There are times when injuries seem viral, like a flu going around the clubhouse or a video of a
Today, three teams have injuries happening in bunches, including the team we've had too much of a focus on all spring, the Minnesota Twins. This pattern isn't unusual, but it's also not predictable, up to a point. The Twins seem to be having the most problems, and as a flu bug continues to take its toll, they have to hope that the worst is past and that they can pull out of what could very well turn into a "death spiral." With some teams, their medical staffs simply become overloaded by injuries and injury stacks, leaving their preventative work aside and causing tired eyes to miss the signs of an impending injury. Let's hope that all 30 teams can avoid that.
Things continue to be very confusing with Mauer. The Twins let head trainer Rick McWane
"He's a catcher, he says, and the Twins aren't doing anything to convince him otherwise, though I don't think they want to," one insider told me.
This means that the Twins -- and the Twins medical staff -- put Mauer in a position where they knew he was unlikely to succeed. Mauer is about a week away from a rehab assignment that, it's assumed, will focus on his catching as much as it will getting him live at-bats. We have to assume that the check on his SI joint and on his surgically-repaired knee came back well and now he just has to get into baseball shape. It's simply a wonder how they let him do that before, which opens the doors to questions about how they'll decide he's ready this time around.
The final diagnosis isn't in yet, but it appears that Hughes is the latest pitcher to have thoracic outlet syndrome. It's a condition that has hit baseball pitchers for years, and while many have come back, including Kenny Rogers and Matt Harrison, as well as Red Sox catcher Jarrod Saltalamacchia, it's not a group where you see a real "all the way back" guy. The condition does more than just explain the dead arm feeling, but also explains the velocity loss that Hughes has experienced over the last couple seasons. For those who want to ding the Yankees for missing this, it's a very difficult diagnosis, requiring advanced and expensive testing. There are hundreds of stories of regular people being misdiagnosed for years, living through the pain. If Hughes' diagnosis is confirmed in St. Louis, he'll likely need surgery, and that would, in all likelihood, end his season. There's a small sample to work with, but no pitcher has returned in season from the procedure.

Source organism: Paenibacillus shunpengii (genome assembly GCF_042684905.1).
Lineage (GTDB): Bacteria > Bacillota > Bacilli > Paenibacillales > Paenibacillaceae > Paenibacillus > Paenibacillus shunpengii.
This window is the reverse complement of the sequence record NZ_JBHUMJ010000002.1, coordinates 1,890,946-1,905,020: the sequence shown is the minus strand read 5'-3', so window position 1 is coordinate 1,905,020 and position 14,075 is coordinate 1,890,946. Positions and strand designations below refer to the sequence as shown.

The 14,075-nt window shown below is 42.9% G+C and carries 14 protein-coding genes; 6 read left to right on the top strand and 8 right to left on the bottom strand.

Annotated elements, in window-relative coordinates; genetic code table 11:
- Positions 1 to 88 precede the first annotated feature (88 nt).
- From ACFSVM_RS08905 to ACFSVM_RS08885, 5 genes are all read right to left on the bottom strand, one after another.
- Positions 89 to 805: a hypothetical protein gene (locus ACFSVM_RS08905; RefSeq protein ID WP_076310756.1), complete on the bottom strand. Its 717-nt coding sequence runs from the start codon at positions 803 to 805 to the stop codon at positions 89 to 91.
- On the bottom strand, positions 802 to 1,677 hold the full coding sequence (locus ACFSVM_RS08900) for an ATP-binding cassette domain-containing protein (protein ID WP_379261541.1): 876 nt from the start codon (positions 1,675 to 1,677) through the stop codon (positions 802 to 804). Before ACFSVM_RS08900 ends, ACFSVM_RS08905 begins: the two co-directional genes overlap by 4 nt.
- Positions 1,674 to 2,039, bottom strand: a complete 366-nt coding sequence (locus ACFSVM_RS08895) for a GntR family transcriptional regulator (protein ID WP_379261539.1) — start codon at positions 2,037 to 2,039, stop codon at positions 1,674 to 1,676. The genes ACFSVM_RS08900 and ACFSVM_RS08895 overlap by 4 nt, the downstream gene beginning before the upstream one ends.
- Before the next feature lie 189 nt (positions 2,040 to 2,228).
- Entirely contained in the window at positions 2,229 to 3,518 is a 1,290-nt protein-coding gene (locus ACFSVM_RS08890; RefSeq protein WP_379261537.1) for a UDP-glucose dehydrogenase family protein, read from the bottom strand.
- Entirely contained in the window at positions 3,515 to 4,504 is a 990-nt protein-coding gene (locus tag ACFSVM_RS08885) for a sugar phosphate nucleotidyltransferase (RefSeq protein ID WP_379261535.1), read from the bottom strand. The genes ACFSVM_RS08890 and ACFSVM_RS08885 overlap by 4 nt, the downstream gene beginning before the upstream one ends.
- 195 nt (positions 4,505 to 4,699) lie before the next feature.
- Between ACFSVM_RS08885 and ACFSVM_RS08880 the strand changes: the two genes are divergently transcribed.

As if Hughes' shoulder wasn't enough to worry about in The Bronx, Mark Teixeira is still sore from a dive on Tuesday. While it didn't look too serious at the time, there's been some swelling and some pain, so Teixeira has been dealing with that, making him unavailable on Thursday after fighting through it on Wednesday, but then hurting himself on another dive. That probably wasn't the smartest move. The Yankees have enough 1B options that Teixeira can afford a couple days off if that's all it's going to take. Eric Chavez filled in on Thursday, but sources tell me Teixeira is expected to play as soon as Friday.
The Twins waited and waited, both to get the MRI that Young requested and to put him on the DL. After Wednesday's batting practice, Young still wasn't able to play and the Twins finally used a retro DL move. Combined with the confusion surrounding Mauer, this points as much to a trust issue as a physical issue. While Young has been known as a difficult guy through his career, this doesn't seem like that. This is Young telling the medical staff that he's feeling something and them not finding a reason to follow up on it. That can be the correct move if a doctor or trainer really believes the guy is going to be ready, but in this case, the effect is going to ripple out well beyond Young's short DL stint.